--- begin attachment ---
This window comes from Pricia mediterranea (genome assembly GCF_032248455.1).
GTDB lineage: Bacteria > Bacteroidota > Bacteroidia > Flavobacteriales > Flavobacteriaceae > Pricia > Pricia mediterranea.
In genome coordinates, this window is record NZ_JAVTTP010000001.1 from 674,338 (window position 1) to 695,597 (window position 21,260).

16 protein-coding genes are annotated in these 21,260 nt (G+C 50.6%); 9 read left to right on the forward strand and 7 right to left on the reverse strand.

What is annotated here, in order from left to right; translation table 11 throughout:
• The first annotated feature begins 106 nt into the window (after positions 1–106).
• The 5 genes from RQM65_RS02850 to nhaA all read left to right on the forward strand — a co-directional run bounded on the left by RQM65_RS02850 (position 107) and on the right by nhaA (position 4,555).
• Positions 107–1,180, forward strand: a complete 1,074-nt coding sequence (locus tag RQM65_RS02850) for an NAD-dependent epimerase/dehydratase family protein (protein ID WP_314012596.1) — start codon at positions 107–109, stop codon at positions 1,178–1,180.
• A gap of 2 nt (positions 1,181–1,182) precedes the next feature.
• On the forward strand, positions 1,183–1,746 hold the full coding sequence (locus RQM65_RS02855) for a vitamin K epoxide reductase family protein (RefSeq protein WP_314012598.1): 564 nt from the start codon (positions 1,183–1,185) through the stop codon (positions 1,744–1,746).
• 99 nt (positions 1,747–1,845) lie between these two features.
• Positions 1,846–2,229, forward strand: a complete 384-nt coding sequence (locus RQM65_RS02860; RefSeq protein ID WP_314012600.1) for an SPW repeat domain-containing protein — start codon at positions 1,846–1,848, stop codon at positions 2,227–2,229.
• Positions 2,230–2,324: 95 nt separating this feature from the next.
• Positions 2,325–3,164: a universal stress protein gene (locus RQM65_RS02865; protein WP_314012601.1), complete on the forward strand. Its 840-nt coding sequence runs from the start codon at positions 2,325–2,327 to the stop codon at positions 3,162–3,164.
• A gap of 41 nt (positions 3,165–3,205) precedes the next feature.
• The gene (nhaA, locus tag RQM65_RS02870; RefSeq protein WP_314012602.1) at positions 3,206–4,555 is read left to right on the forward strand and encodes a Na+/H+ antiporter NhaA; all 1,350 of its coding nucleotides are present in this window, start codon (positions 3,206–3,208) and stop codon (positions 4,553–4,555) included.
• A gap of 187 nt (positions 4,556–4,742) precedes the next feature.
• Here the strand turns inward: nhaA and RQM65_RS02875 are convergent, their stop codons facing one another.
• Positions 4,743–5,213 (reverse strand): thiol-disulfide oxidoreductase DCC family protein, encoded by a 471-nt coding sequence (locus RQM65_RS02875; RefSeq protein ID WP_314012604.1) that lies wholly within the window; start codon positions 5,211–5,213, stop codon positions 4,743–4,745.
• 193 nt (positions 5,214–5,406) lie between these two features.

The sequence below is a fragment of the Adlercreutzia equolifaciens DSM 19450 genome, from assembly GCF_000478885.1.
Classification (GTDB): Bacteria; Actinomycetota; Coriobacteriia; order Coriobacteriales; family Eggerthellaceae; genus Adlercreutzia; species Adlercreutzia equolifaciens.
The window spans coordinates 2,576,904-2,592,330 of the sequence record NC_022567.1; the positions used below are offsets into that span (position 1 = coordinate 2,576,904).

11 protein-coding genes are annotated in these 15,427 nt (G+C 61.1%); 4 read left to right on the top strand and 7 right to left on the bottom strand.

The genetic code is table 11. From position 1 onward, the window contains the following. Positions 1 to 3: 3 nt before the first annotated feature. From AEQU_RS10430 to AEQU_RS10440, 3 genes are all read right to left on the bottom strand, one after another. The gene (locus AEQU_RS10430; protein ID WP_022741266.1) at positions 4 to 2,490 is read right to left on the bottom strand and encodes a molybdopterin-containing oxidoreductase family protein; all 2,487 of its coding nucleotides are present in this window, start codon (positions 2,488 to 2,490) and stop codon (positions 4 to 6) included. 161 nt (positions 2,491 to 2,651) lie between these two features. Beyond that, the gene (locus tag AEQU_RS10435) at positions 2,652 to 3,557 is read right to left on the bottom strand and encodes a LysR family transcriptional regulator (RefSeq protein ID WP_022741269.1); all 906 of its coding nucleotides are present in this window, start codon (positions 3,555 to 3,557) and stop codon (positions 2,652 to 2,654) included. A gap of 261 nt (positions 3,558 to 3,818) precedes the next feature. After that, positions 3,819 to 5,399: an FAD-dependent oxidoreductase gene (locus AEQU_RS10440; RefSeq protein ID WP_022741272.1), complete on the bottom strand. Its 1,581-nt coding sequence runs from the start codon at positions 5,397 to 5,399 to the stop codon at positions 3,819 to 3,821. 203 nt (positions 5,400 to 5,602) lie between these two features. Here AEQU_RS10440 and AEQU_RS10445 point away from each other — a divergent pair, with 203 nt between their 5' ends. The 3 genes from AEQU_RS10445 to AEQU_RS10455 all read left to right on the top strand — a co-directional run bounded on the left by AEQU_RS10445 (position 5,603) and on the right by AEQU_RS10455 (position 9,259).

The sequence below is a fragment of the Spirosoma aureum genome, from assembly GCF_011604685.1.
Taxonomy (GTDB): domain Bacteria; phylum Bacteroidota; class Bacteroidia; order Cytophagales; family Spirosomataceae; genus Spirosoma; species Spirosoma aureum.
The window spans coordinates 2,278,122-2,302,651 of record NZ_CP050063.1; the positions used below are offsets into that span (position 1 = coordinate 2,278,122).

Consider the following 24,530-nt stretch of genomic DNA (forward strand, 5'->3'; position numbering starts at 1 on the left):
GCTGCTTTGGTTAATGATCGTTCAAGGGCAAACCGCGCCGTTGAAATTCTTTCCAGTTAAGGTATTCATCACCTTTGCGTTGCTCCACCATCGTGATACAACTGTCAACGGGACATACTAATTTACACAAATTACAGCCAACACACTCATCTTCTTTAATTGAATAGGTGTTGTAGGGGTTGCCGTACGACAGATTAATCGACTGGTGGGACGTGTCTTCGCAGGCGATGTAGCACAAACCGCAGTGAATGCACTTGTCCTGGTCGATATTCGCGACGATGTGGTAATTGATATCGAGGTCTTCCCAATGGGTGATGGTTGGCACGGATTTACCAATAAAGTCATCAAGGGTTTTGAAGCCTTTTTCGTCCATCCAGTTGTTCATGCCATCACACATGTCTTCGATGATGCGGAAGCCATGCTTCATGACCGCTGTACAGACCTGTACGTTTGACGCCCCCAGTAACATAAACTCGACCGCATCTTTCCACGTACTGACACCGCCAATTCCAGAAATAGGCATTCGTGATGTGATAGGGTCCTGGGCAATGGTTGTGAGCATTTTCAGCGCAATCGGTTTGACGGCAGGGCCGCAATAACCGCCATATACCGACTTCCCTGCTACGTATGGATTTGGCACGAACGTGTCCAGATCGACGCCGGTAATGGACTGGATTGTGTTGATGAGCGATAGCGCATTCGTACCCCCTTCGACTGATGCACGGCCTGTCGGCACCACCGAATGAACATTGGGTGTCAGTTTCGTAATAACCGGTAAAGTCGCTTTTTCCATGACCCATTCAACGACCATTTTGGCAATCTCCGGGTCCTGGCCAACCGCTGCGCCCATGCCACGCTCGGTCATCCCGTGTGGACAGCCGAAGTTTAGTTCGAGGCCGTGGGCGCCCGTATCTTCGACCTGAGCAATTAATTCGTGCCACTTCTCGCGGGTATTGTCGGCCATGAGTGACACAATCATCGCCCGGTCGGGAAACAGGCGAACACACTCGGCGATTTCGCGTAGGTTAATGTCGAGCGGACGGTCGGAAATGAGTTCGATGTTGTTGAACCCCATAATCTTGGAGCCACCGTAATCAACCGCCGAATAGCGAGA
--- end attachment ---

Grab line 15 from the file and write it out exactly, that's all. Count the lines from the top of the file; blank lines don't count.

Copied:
• A gap of 41 nt (positions 3,165–3,205) precedes the next feature.